With fraud on the rise, credit card networks have realized that customer signatures are simply not a reliable way to authenticate someone’s identity — and some of the country’s largest retailers agree.
According to The New York Times, four of the largest credit card networks — American Express, Discover, Mastercard and Visa — will no longer require signatures to complete transactions.
In addition, Target has made the decision to eliminate the need for signatures this month, while Walmart has already stopped recording them on most transactions, according to a company spokesman. The plan is to soon get rid of them completely.
Each card network is setting its own set of rules regarding signatures. While American Express is getting rid of the requirement on all of its cards globally, Mastercard is dropping it only in the United States and Canada. Discover will no longer require signatures in the U.S. and Canada, as well as Mexico and the Caribbean. And Visa is making signatures optional in North America, but only for retailers with payment systems that read chip cards.
“The signature has really outrun its useful life,” said Linda Kirkpatrick, Mastercard’s head of business development in the United States.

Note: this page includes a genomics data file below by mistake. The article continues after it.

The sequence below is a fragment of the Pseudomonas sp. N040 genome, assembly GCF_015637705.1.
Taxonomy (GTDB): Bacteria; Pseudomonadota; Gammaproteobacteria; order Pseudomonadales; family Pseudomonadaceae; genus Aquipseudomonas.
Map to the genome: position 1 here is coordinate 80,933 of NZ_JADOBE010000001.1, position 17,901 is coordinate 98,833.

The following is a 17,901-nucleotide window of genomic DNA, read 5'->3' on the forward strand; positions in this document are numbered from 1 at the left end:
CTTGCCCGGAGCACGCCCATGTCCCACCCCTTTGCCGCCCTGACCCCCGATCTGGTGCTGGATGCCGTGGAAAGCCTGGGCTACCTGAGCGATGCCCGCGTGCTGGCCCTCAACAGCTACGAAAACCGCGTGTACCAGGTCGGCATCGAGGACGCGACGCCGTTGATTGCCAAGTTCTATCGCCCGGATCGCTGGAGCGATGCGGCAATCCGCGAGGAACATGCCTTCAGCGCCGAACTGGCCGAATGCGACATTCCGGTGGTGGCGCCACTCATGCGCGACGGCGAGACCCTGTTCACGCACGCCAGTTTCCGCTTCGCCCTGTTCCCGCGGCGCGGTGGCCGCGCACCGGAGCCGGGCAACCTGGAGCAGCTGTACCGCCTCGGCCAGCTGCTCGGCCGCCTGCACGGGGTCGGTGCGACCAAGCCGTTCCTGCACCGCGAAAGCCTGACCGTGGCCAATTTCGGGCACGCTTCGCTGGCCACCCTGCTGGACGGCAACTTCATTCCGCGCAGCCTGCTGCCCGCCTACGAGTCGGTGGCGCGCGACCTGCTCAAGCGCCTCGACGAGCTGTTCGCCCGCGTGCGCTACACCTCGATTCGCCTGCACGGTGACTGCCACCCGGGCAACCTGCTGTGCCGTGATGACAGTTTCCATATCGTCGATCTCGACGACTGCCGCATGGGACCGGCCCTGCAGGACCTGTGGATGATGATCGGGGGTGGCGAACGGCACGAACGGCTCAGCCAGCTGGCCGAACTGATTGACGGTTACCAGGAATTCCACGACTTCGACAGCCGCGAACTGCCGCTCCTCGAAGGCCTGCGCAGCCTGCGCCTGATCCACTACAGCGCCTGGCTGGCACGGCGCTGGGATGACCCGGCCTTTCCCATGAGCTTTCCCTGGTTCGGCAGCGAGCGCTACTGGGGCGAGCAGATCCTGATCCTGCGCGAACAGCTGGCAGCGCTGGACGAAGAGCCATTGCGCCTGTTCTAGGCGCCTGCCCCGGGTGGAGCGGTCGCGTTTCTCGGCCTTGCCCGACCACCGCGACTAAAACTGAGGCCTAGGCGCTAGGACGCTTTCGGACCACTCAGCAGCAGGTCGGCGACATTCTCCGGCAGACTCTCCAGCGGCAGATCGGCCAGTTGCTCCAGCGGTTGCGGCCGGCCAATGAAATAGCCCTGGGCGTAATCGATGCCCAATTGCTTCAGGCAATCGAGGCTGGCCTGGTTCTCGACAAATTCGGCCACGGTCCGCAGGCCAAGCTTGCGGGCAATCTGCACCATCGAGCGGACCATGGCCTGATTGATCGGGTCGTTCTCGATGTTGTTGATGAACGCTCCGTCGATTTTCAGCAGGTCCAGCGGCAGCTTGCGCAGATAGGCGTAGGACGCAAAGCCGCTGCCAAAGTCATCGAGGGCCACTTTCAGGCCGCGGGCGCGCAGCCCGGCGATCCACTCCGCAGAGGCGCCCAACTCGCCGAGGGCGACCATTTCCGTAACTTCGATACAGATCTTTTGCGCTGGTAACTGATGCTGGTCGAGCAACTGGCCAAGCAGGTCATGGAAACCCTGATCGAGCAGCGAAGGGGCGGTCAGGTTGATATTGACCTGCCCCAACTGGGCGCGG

In fact, credit card networks have been working towards getting rid of signatures for years, with most eliminating the need for one on transactions below a certain amount, usually $25 or $50, going back as far as 2010.
However, the networks allowed retailers to maintain their own policies, while also discouraging smaller merchants from getting rid of signatures entirely. For its part, Mastercard also wanted to wait until cards embedded with chip cards became commonplace before completely making a switch.
But now, the networks are sending a clear signal to retailers that signatures are obsolete.
“I think they’re done,” said Mark Horwedel, the chief executive of the Merchant Advisory Group, a trade group that represents large American retailers.